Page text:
For the third year, I have been compiling the results of all of the major “best books of the year” lists into an Excel spreadsheet. So far, for 2010, I’ve compiled about 50 of the most prominent lists and book awards, with at least that many more still to come. Check back here at Blogging for a Good Book, and also on the Book Group Buzz blog at Booklist for regular updates until the compilation is finished.
The megalist can be found here. It is divided into the categories “General Fiction,” “Mysteries and Thrillers,” “Speculative Fiction,” “Historical Fiction,” “Young Adult Fiction,” “Poetry,” “Graphic Novels,” “Narrative Nonfiction,” “Biographies & Memoirs,” and “How-To, Art, Cooking, Home and Garden, and other Instructional Nonfiction.” My definition of these categories tends to be broad, so if you don’t find a title in one spot, try another category. My apologies to romance fans, but I dropped that category this year, not because I have anything against romance, but because I’ve found it difficult to find enough lists that include romance to make compiling votes relevant. Most of the major romance awards are issued too late in the following year for inclusion.
For each book that has been mentioned, I’ve counted up the votes. To be eligible, a book must have first been published in the United States during 2010. That’s the only restriction. I also compile lists generated in other countries, but leave titles out of the compilation that were only published in those countries during 2010 (when I can confirm this, that is).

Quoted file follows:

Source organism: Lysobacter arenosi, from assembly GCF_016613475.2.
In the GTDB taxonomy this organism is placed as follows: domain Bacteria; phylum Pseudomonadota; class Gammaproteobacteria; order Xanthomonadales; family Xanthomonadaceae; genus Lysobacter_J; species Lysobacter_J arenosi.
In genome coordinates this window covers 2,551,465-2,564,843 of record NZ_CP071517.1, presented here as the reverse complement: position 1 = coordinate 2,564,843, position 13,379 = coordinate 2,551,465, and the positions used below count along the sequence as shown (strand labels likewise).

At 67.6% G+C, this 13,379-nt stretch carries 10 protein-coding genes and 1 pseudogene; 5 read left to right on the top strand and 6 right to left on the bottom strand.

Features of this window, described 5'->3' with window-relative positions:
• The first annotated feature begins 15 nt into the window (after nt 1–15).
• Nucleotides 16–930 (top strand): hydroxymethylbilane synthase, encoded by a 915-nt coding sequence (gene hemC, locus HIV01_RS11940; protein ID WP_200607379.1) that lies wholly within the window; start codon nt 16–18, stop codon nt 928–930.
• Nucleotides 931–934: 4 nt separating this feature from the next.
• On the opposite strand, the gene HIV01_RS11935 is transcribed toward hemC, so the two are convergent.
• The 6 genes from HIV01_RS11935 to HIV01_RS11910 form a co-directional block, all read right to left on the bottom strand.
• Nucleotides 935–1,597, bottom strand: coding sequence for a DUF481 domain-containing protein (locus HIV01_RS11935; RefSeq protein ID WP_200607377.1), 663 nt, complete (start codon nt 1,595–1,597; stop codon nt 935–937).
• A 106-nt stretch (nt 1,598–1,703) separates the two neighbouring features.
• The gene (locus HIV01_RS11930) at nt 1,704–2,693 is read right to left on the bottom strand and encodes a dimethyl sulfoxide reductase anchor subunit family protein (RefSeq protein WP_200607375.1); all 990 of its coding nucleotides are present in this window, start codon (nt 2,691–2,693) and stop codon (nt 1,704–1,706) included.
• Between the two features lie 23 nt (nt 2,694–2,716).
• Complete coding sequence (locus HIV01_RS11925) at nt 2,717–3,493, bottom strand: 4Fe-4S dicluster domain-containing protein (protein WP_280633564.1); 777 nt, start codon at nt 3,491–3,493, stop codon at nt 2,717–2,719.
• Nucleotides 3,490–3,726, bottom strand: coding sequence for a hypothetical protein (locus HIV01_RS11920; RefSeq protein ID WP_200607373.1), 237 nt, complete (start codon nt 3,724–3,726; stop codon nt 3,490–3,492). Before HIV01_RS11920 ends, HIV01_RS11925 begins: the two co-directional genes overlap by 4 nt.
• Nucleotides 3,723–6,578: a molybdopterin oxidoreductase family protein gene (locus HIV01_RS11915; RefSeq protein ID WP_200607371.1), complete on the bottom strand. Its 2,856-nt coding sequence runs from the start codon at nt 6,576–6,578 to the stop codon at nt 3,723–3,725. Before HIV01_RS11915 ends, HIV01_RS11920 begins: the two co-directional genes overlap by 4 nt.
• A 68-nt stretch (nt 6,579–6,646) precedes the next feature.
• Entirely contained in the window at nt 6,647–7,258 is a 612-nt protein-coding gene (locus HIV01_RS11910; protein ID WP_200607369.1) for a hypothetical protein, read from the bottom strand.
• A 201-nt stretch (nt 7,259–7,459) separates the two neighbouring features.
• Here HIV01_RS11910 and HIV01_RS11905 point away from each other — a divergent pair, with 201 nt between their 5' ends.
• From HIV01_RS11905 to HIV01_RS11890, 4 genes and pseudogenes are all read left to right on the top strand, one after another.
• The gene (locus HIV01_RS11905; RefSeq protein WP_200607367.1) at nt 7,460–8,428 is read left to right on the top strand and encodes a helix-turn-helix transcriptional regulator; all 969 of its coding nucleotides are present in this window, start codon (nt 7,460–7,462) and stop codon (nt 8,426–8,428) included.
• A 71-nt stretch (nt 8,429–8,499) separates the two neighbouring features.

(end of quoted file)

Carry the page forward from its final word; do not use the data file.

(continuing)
This year for the first time, I’ve also made a notation so that you can see which sources registered votes for each title. The final worksheet in the spreadsheet lists all of the source lists and provides a link to at least one page within that source. For those who are interested, the lists from 2008 and 2009 are also still available.
For nonfiction books, I include, when available, the Dewey call numbers used at my library, although mileage might vary at yours. Each list is sorted by number of votes, then alphabetically by title. The list is intentionally distributed in a spreadsheet so that you can sort and reformat the list as you need. Libraries and booksellers, feel free to re-use this list as you like, but please provide a link or credit line to Neil Hollands at Blogging for a Good Book at Williamsburg Regional Library.
I won’t analyze any results today, but I’ll be updating the file weekly and commenting on it at my other blogging home, Book Group Buzz. Thanks again to Largehearted Boy for making compilation easier by providing links to most of these lists on his blog.